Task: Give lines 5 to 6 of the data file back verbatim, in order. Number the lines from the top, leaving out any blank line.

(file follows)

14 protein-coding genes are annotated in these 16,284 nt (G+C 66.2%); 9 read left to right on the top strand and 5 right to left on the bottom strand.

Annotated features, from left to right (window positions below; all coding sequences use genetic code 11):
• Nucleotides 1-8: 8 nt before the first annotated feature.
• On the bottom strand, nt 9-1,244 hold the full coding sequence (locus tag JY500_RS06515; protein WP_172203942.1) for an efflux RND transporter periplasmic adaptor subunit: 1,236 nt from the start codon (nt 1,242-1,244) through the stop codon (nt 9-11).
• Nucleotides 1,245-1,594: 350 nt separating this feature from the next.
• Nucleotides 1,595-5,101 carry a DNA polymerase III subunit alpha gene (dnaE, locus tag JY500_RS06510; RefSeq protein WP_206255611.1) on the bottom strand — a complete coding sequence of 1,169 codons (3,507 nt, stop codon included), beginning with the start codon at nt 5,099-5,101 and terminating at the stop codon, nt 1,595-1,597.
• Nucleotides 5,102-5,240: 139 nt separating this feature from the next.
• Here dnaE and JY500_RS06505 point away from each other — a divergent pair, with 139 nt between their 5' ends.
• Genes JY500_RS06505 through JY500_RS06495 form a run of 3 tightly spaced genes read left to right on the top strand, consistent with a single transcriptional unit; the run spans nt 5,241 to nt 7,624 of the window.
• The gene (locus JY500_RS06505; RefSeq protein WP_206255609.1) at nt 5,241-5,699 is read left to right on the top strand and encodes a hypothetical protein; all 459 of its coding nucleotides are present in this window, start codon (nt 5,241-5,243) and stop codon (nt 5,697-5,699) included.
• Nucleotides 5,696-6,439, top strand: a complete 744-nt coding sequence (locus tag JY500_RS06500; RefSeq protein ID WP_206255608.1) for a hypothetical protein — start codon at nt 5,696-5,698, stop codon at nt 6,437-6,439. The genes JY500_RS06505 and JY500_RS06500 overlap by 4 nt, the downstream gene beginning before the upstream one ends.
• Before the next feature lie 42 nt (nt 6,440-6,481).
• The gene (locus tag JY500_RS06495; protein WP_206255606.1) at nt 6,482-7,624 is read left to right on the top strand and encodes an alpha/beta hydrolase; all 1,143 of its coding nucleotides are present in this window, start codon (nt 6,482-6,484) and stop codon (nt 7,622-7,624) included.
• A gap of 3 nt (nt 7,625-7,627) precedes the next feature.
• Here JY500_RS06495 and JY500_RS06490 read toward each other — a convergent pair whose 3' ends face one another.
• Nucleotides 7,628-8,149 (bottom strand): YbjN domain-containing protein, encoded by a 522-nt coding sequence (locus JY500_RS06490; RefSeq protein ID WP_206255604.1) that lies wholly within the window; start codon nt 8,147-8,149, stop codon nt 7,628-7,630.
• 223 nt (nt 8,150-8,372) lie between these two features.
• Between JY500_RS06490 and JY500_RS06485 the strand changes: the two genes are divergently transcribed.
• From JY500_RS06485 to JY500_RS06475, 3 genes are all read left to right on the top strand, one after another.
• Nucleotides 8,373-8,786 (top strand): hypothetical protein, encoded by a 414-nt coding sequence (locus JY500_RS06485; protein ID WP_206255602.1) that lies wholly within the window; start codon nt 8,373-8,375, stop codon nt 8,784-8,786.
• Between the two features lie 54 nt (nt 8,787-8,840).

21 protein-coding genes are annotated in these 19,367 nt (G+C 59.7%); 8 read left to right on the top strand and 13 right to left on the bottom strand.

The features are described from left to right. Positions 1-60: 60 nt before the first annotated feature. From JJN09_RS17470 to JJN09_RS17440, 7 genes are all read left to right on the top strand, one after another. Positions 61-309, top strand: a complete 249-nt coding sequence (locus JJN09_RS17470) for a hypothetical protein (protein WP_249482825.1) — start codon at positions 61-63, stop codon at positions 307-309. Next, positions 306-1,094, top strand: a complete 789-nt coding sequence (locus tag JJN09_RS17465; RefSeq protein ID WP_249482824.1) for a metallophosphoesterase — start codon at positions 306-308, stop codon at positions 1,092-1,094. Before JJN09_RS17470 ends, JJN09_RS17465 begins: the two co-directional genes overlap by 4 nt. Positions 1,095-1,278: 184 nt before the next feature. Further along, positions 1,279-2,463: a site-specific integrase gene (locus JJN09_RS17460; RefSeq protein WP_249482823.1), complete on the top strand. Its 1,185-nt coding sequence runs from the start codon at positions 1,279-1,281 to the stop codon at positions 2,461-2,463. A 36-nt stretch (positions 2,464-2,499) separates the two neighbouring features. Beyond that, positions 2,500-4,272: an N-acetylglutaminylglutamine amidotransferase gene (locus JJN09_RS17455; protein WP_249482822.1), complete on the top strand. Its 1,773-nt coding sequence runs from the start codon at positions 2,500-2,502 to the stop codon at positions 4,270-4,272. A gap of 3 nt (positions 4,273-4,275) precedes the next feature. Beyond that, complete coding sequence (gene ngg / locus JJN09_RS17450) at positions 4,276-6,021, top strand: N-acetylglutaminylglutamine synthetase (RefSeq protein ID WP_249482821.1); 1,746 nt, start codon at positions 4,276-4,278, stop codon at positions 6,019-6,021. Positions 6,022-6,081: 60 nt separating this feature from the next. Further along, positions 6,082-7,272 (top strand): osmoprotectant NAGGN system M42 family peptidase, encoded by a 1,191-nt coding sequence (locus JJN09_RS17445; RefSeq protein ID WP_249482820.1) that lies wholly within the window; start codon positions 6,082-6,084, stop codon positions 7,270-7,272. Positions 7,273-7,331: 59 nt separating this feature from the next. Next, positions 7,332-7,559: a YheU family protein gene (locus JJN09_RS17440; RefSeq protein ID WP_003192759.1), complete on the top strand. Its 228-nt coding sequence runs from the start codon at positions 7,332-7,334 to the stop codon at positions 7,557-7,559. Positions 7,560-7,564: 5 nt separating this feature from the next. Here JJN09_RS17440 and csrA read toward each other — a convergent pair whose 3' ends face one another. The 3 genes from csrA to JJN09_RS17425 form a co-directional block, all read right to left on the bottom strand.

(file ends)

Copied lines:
• Nucleotides 1,245-1,594: 350 nt separating this feature from the next.
• Nucleotides 1,595-5,101 carry a DNA polymerase III subunit alpha gene (dnaE, locus tag JY500_RS06510; RefSeq protein WP_206255611.1) on the bottom strand — a complete coding sequence of 1,169 codons (3,507 nt, stop codon included), beginning with the start codon at nt 5,099-5,101 and terminating at the stop codon, nt 1,595-1,597.